I know from experience that this was the softest of targets. The Mandalay Bay hotel complex, across the road from the Las Vegas airport and on the opposite end of town from the old neon-lit gambling strip, is largely a family place, a comparatively non-garish retreat for visitors seeking a nice hotel room for the weekend, a Broadway musical and some live entertainment.
It's where I stayed shortly after the Sept. 11, 2001, attacks, when I was reporting on al-Qaeda plots launched from Las Vegas. It is where, a few months after those attacks, I found myself crushed in the midst of a capacity crowd at a sold-out concert, momentarily frozen by a paranoid thought that often struck me in busy public places during those months: "This would be a good target for an attack."
So I had an especially vivid sense of the very specific form of terror and agony experienced on Sunday night when the families gathered outside the Mandalay Bay complex eventually did prove to be a target for a man with a rifle. It was the 273rd mass shooting (that is, with four or more victims) to have taken place in the United States so far this year. It was the deadliest in the modern history of the United States, the latest and largest in a string of firearms horrors meted out on previously happy crowds.
There will be a debate about whether this was terrorism. Let me point out that the entire argument about motives and beliefs is absurd and purposeless.
A mass shooting aimed at an innocent crowd is intended to create terror. Such attacks are committed by individuals who hold a strong desire to wreak such terror, to commit an act of violence for its own sake. Sometimes such individuals join, or identify themselves with, violent organizations whose messages provide a self-justification for those violent urges. Sometimes they don't.
There is little difference: When it comes to predicting, intercepting or denouncing mass killings, it makes no difference whether violent-minded people attach themselves to a pre-existing ideology or simply act out their own pathologies.
It is true that some near-identical mass killings get labelled terrorism and some don't, and that this label often has more to do with the perpetrator's skin colour than anything else. This year's Charlottesville, Va., and Quebec City killings, both allegedly carried out by white guys guided by hateful ideologies coming from organized movements, have not always been labelled terrorism by political leaders. Acts carried out by darker-skinned guys who have no connection at all to any organization or ideology, such as the car-and-knife attack on London's Westminster Bridge in March, instantly get labelled with the T word.
In keeping with this pattern, U.S. President Donald Trump described the rifle slaughter committed in Las Vegas by 64-year-old Stephen Paddock as a "terrible shooting," as a brutal murder, as "pure evil," but declined to use a word he has glibly applied to similar events committed by non-white people.
It might turn out that Mr. Paddock, as an Islamic State propaganda channel claimed on Monday, had become an adherent of the terrorist group's ideas and possibly a convert to Islam later in life. Or it may be that the FBI is correct in saying that this is nonsense, that Mr. Paddock never had any affiliation with terrorist ideologies.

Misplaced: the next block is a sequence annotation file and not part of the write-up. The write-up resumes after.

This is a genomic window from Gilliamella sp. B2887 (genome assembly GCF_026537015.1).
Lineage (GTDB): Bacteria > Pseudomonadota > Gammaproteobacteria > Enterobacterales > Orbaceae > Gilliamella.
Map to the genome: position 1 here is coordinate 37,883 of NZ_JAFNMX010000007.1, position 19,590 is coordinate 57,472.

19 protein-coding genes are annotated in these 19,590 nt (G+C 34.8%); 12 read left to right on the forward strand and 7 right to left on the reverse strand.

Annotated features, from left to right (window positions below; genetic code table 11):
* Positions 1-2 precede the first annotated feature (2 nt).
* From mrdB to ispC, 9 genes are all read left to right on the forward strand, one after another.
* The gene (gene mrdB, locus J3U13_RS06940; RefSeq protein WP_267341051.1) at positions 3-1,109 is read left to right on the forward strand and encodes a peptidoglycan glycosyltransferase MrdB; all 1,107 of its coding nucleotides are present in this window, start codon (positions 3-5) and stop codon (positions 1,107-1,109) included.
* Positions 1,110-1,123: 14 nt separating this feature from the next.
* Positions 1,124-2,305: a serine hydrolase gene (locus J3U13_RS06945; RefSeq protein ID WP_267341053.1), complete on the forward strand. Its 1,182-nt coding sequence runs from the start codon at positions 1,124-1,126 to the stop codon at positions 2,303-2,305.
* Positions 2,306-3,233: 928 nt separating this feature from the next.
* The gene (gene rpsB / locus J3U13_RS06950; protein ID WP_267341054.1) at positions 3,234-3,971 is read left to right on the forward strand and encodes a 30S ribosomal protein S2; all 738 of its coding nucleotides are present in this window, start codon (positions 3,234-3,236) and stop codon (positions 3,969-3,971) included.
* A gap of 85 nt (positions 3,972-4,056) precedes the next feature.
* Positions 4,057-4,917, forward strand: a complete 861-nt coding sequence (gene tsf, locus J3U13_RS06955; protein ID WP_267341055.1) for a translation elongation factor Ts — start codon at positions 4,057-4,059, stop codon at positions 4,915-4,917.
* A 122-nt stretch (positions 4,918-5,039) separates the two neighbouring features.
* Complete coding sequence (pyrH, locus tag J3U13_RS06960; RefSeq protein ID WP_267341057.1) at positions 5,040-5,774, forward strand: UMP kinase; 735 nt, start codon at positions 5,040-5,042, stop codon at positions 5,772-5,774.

This makes little difference. Intelligence organizations and counterterrorism scholars have spent the past 20 years analyzing the backgrounds and influences affecting hundreds of people who have committed terrorism in the West or joined extremist movements, and they have found only one consistent pattern among them: They are people who have a propensity to commit violent acts. Ethnicity, religiosity, immigration status, income and residency have no value in predicting whether someone will become a terrorist; the only predictor is a tendency to violent impulses.
It has become fashionable in some counterterrorism circles recently to claim that we need to study and understand the specific ideology and theology of terrorist groups – that one cannot understand or combat the actions of Islamic State or al-Qaeda or al-Shabaab without fully understanding their scripturally tinted self-mythologies, without having learned their favourite Koranic verses. Terrorism, in this view, is the product of specific ideas and beliefs.
This is demonstrably wrong. On one hand, the specific ideologies of violent organizations have never been useful aids to understanding their actions. Repeated readings of Mein Kampf would not have helped anyone stop Hitler, much as the favourite Koranic verses of Islamic State founder Abu Bakr al-Baghdadi offer no insight into the group's strategies, actions or attacks – and even less into the actions of violent-minded Westerners who act in his group's name.
That is because those people who align themselves with such organizations, whether as soldiers on the ground or as "lone wolf" terrorists acting in their name abroad, never start with the ideas. No peaceful-minded individual has ever read the literature of an extremist group and then, through a process of rational thought and calculation, decided it is a wise choice to become someone who would slaughter a crowd of strangers.
The terrorist mass killer and the non-terrorist lone-actor mass killer are the same person. The psychology that encourages an individual to take up weapons against strangers is a singular thing. The result, whatever we call it, is always terror.